What all the recent United Airlines headlines may mean for travelers

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By Christopher Elliott

Now that the dust has almost settled from United Airlines’ infamous passenger-expulsion incident, travelers are left with several important and largely unanswered questions about how this kerfuffle will change air travel — if it does at all.

In case you missed it

United Airlines has faced significant criticism. The airline called law enforcement to remove a passenger, David Dao, from a flight. This incident occurred on a route from Chicago to Louisville earlier this month. Someone captured the ejection on video and it quickly spread across social media platforms. This incident caused a widespread uproar and led to a significant introspection within the airline industry. The industry engaged in self-examination and self-flagellation, a process that continues to this day.

But was the Dao case a watershed moment comparable to the series of passenger-stranding incidents in 2007? The highly publicized events resulted in the establishment of new rules. These rules apply to airlines operating domestic flights. They specifically prohibit an aircraft from being on the tarmac for more than three hours without allowing passengers to deplane.

The initial changes seemed positive. United Airlines, in a situation where it potentially violated its own contract by removing Dao, offered multiple apologies. The airline promptly made adjustments to an internal policy in response. (By the way, here’s what to do if an airline denies you boarding.)

This policy change aimed to create a higher level of difficulty in bumping a passenger to accommodate a crew member. American Airlines made updates to its customer contract. As part of these updates, the airline committed to a promise. This promise stated that they would not “involuntarily remove” a revenue passenger who had already boarded. They made this commitment to ensure that there wouldn’t be displacement to accommodate another passenger. Delta Air Lines announced a change. The change involved the increase of the maximum amount offered to passengers. This increase applied to situations when a flight is overbooked. They raised the maximum amount from $1,350 to $9,950.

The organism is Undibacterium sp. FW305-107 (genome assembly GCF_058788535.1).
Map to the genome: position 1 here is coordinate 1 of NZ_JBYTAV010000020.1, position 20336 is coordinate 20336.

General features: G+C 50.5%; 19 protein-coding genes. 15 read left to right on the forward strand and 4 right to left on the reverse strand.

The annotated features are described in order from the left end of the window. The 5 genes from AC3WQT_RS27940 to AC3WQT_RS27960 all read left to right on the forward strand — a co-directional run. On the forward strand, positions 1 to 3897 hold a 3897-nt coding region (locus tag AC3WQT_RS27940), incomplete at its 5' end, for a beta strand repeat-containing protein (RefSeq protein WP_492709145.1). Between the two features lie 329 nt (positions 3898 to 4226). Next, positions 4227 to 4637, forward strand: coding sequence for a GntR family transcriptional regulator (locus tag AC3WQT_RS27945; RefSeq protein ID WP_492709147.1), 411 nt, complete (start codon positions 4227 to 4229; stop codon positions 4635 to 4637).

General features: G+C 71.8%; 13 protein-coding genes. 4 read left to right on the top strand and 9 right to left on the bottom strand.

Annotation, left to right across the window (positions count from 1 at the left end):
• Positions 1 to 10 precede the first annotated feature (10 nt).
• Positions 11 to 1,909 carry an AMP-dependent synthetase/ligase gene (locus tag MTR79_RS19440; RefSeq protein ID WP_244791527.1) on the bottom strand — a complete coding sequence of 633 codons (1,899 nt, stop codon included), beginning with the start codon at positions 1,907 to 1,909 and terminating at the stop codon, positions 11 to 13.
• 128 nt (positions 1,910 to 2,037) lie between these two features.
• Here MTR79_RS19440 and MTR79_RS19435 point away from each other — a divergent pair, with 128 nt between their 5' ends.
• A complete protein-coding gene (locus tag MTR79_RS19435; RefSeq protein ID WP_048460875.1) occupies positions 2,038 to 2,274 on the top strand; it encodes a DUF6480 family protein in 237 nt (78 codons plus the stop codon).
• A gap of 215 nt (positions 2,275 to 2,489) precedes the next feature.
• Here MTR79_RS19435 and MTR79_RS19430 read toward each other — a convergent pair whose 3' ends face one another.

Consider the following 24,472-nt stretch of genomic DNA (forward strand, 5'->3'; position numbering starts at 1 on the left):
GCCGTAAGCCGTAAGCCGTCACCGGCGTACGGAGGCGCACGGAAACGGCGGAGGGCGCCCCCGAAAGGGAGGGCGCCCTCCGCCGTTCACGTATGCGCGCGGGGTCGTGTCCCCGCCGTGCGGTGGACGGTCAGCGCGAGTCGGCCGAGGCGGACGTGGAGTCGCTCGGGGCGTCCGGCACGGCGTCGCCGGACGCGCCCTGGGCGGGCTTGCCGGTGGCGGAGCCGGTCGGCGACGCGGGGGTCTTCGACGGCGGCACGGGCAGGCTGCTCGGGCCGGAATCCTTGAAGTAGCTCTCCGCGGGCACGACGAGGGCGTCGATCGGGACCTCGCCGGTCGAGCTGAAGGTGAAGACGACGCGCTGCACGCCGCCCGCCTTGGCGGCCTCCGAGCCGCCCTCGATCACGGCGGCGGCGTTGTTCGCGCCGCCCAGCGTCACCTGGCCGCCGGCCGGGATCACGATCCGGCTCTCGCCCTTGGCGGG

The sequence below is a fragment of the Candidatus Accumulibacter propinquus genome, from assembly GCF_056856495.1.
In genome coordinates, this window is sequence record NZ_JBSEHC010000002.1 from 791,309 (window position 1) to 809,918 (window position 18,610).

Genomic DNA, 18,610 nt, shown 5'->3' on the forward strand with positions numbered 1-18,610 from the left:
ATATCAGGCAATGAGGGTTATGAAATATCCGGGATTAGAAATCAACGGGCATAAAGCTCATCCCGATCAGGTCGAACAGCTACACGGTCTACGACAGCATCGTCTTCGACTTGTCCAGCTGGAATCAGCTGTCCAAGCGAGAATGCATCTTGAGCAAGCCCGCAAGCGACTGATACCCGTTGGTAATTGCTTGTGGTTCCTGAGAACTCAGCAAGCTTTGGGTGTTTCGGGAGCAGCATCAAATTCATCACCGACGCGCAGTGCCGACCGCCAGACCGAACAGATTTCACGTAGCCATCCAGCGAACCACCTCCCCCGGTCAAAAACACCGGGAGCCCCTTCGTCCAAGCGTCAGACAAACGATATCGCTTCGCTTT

The House Transportation and Infrastructure Committee has announced plans for an oversight hearing in the coming weeks to “learn more” about consumer issues related to air travel. Consumer advocates will watch that meeting closely to get a sense of whether more regulation is on the horizon, or the hearing is just for show.

Legislation is already in the works, too

Congress has not yet introduced a potential bill called the Customers Not Cargo Act of 2017, which would revise regulations regarding oversold flights to prohibit the forcible removal of passengers.

Specifically, the Transportation Department, which regulates airlines, would be required to establish standards for resolving oversales once an aircraft has been boarded. This involves providing escalating incentives to passengers to encourage voluntary re-booking. It would also require an air carrier, to the extent practicable, to resolve issues related to overselling a flight before boarding. (Related: Our host died and Dad’s not well — how about a refund?)

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Given the amount of public attention on this issue, the Cargo Act may get some legislative traction now, or more likely, when the Federal Aviation Administration reauthorization bill comes before Congress later this year.

Would the proposed passenger bill’s language really solve the overbooking problem? Unlikely, to hear experts talk about it.

Overbooking is common

“Overbooking is common,” says David Corsun, who directs the University of Denver’s school of hospitality management. “It’s an effort to maximize revenue from a perishable inventory, like an airline seat. Since people often no-show, overbooking occurs to avoid idle inventory and a lost revenue opportunity.”